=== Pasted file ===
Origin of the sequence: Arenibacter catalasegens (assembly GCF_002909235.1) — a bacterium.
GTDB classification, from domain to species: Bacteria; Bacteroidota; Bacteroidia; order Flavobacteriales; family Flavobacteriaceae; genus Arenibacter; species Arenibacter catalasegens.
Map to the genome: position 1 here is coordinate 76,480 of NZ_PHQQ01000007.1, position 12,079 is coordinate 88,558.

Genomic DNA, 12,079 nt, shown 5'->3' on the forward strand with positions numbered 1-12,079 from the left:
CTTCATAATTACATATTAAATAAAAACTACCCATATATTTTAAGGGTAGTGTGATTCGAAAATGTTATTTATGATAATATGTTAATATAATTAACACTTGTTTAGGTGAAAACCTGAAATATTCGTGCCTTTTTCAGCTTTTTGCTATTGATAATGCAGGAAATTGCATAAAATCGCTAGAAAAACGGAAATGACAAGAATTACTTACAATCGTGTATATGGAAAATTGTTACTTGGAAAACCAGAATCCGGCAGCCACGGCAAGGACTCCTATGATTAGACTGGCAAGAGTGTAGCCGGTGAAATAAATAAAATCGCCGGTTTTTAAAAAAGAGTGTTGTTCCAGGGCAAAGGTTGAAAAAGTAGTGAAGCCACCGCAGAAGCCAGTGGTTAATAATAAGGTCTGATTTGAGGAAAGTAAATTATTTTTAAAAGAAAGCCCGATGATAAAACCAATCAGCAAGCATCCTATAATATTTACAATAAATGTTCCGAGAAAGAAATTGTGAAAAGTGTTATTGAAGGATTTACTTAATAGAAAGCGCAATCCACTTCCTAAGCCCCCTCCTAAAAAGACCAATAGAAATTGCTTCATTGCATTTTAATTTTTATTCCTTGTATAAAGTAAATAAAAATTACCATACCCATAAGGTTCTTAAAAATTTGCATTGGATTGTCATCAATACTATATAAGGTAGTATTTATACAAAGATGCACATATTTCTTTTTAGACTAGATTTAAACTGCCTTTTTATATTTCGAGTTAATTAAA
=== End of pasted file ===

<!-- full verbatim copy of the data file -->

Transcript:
Origin of the sequence: Arenibacter catalasegens (assembly GCF_002909235.1) — a bacterium.
GTDB classification, from domain to species: Bacteria; Bacteroidota; Bacteroidia; order Flavobacteriales; family Flavobacteriaceae; genus Arenibacter; species Arenibacter catalasegens.
Map to the genome: position 1 here is coordinate 76,480 of NZ_PHQQ01000007.1, position 12,079 is coordinate 88,558.

Genomic DNA, 12,079 nt, shown 5'->3' on the forward strand with positions numbered 1-12,079 from the left:
CTTCATAATTACATATTAAATAAAAACTACCCATATATTTTAAGGGTAGTGTGATTCGAAAATGTTATTTATGATAATATGTTAATATAATTAACACTTGTTTAGGTGAAAACCTGAAATATTCGTGCCTTTTTCAGCTTTTTGCTATTGATAATGCAGGAAATTGCATAAAATCGCTAGAAAAACGGAAATGACAAGAATTACTTACAATCGTGTATATGGAAAATTGTTACTTGGAAAACCAGAATCCGGCAGCCACGGCAAGGACTCCTATGATTAGACTGGCAAGAGTGTAGCCGGTGAAATAAATAAAATCGCCGGTTTTTAAAAAAGAGTGTTGTTCCAGGGCAAAGGTTGAAAAAGTAGTGAAGCCACCGCAGAAGCCAGTGGTTAATAATAAGGTCTGATTTGAGGAAAGTAAATTATTTTTAAAAGAAAGCCCGATGATAAAACCAATCAGCAAGCATCCTATAATATTTACAATAAATGTTCCGAGAAAGAAATTGTGAAAAGTGTTATTGAAGGATTTACTTAATAGAAAGCGCAATCCACTTCCTAAGCCCCCTCCTAAAAAGACCAATAGAAATTGCTTCATTGCATTTTAATTTTTATTCCTTGTATAAAGTAAATAAAAATTACCATACCCATAAGGTTCTTAAAAATTTGCATTGGATTGTCATCAATACTATATAAGGTAGTATTTATACAAAGATGCACATATTTCTTTTTAGACTAGATTTAAACTGCCTTTTTATATTTCGAGTTAATTAAA